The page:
Vast pockets of water ice numbering in the millions of tons have been discovered at the north pole of the Moon, opening up another region of the lunar surface for potential exploration by astronauts and unmanned probes, NASA announced March 1.
A NASA radar instrument on India’s Chandrayaan-1 Moon probe found evidence of at least 600 million metric tons of water ice spread out on the bottom of craters at the lunar north pole. It is yet another supply of lunar water ice, a vital resource that could be mined to produce oxygen or rocket fuel to support a future Moon base, NASA officials said.
More than 40 craters ranging from 12 kilometers to 15 kilometers wide were found harboring the water ice, which was detected using NASA’s Mini-Synthetic Aperture Radar instrument on Chandrayaan-1. The instrument is also known as Mini-RF in NASA parlance.
“After analyzing the data, our science team determined a strong indication of water ice, a finding which will give future missions a new target to further explore and exploit,” said Jason Crusan, program executive for the Mini-RF Program for NASA’s Space Operations Mission Directorate, in a statement.
The ice was discovered in permanently shadowed craters at the Moon’s north pole. Similar conditions of perpetual night exist at the Moon’s south pole, where water ice was also confirmed to be present last year. Because these regions never see sunlight, water can stay in its frozen form indefinitely.
Last September, NASA and other scientists confirmed the existence of water ice at the Moon’s south pole, as well as signals of water molecules across large areas of the lunar surface. Several spacecraft, including India’s Chandrayaan-1 probe, found hard evidence of water on the Moon.
In October, NASA crashed two impactor probes into the lunar south pole in an attempt to kick up clouds of water ice and measure it from an orbiting spacecraft and other space and ground-based observatories. The subsequent analysis turned up significant amounts of water and water vapor in the debris cloud, NASA scientists said.
“The emerging picture from the multiple measurements and resulting data of the instruments on lunar missions indicates that water creation, migration, deposition and retention are occurring on the moon,” said Paul Spudis, principal investigator of the Mini-SAR experiment at the Lunar and Planetary Institute in Houston, in a statement. “The new discoveries show the moon is an even more interesting and attractive scientific, exploration and operational destination than people had previously thought.”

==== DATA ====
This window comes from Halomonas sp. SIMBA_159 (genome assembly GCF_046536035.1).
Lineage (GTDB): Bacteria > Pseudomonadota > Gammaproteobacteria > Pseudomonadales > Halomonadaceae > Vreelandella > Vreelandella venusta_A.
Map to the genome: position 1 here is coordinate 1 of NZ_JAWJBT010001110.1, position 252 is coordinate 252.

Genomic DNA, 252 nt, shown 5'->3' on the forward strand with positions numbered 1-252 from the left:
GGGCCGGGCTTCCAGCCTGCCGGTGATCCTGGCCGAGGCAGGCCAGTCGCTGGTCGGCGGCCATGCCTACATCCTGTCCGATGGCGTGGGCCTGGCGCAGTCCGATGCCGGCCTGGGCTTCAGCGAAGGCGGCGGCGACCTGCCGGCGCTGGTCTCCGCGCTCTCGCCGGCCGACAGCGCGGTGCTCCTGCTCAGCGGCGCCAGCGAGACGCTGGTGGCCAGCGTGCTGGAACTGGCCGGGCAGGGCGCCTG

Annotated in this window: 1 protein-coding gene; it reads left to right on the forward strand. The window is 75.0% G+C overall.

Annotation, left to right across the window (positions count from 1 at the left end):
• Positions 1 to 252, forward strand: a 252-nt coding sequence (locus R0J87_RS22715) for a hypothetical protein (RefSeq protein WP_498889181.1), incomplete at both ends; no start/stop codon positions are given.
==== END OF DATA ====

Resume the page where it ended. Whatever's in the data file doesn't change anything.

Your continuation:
Water ice is a tantalizing find anywhere on the Moon because it can serve as a natural resource for astronauts on future lunar landing missions. The ice could be melted into drinking water or be separated into its component oxygen and hydrogen to provide breathing air and rocket fuel, NASA officials have said.
NASA had planned to send astronauts on new lunar landing missions by 2020 as part of its Constellation program that President Barack Obama has proposed canceling in order to focus on using commercial spacecraft to launch U.S. astronauts to the international space station instead.
NASA Administrator Charles Bolden told members of Congress Feb. 24 that Mars is expected to be the ultimate destination for astronauts. But the Moon, he said, is still a good interim target to serve as a stepping stone for more distant space exploration goals.
Chandrayaan-1’s Mini-SAR radar was one of two instruments involving NASA on India’s Chandrayan-1 spacecraft. The probe also carried the Moon Mineralogy Mapper for NASA. A version of Mini-SAR, called Mini-RF, is riding on NASA’s Lunar Reconnaissance Orbiter, which launched in June 2009.
The Chandrayaan-1 probe launched in October 2008 carrying 11 instruments to observe the Moon from lunar orbit. It was India’s first Moon probe and carried an impactor probe that it released in November 2008. The spacecraft went offline in late August 2009 after a heat-related malfunction cut off communications with Earth.
India is planning a successor to Chandrayaan-1, dubbed Chandrayaan-2, in 2012.